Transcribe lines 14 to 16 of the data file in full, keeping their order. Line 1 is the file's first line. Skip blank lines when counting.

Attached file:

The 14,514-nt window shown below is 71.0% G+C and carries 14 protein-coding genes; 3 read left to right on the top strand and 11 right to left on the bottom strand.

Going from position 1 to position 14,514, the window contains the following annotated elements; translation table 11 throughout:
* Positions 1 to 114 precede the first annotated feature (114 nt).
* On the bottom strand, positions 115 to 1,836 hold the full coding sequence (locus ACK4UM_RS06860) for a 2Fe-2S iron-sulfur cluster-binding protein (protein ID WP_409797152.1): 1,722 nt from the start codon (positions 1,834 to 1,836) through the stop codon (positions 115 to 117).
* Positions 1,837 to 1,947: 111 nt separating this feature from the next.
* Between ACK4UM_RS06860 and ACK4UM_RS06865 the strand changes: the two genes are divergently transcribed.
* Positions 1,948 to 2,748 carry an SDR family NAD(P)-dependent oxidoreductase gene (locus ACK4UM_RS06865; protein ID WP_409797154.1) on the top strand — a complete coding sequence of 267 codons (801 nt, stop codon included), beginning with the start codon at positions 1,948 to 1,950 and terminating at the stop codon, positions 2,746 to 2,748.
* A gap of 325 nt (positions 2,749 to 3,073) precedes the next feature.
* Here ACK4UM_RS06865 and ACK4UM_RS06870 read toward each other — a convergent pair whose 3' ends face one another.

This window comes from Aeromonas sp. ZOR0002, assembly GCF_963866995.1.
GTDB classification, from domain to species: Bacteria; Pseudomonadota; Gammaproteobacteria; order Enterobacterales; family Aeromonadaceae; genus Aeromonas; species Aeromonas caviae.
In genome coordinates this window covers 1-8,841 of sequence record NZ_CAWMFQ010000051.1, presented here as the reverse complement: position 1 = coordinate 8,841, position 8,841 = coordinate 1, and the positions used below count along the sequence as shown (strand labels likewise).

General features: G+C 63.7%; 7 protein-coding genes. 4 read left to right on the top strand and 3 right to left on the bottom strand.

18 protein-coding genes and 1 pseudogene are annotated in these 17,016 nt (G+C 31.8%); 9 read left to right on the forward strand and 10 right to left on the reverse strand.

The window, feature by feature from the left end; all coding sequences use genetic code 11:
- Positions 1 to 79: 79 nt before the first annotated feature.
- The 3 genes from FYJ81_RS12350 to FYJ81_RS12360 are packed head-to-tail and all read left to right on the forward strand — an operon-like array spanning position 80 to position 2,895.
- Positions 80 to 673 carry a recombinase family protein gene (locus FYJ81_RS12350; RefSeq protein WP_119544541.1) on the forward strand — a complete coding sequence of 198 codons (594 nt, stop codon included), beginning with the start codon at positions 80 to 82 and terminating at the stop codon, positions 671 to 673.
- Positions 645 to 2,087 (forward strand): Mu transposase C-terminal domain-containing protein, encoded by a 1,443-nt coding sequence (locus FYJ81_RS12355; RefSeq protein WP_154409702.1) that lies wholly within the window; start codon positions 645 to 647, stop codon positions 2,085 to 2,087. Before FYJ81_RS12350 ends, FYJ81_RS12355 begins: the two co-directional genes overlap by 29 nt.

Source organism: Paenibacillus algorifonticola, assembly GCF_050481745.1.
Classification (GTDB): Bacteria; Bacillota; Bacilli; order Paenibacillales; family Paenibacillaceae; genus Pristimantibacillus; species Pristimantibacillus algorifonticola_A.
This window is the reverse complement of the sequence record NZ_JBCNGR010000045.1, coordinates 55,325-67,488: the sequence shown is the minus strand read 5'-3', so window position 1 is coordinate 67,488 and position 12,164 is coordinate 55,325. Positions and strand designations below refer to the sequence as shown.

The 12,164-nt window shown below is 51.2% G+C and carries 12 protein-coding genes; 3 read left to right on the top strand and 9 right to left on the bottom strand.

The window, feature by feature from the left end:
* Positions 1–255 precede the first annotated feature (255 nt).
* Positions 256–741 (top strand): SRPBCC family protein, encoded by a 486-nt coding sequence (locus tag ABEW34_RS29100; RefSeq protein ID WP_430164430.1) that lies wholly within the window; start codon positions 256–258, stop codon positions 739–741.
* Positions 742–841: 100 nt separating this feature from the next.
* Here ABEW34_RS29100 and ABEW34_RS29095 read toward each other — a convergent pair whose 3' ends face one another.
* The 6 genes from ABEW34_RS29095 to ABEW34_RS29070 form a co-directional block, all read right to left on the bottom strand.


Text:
18 protein-coding genes and 1 pseudogene are annotated in these 17,016 nt (G+C 31.8%); 9 read left to right on the forward strand and 10 right to left on the reverse strand.

The window, feature by feature from the left end; all coding sequences use genetic code 11:
- Positions 1 to 79: 79 nt before the first annotated feature.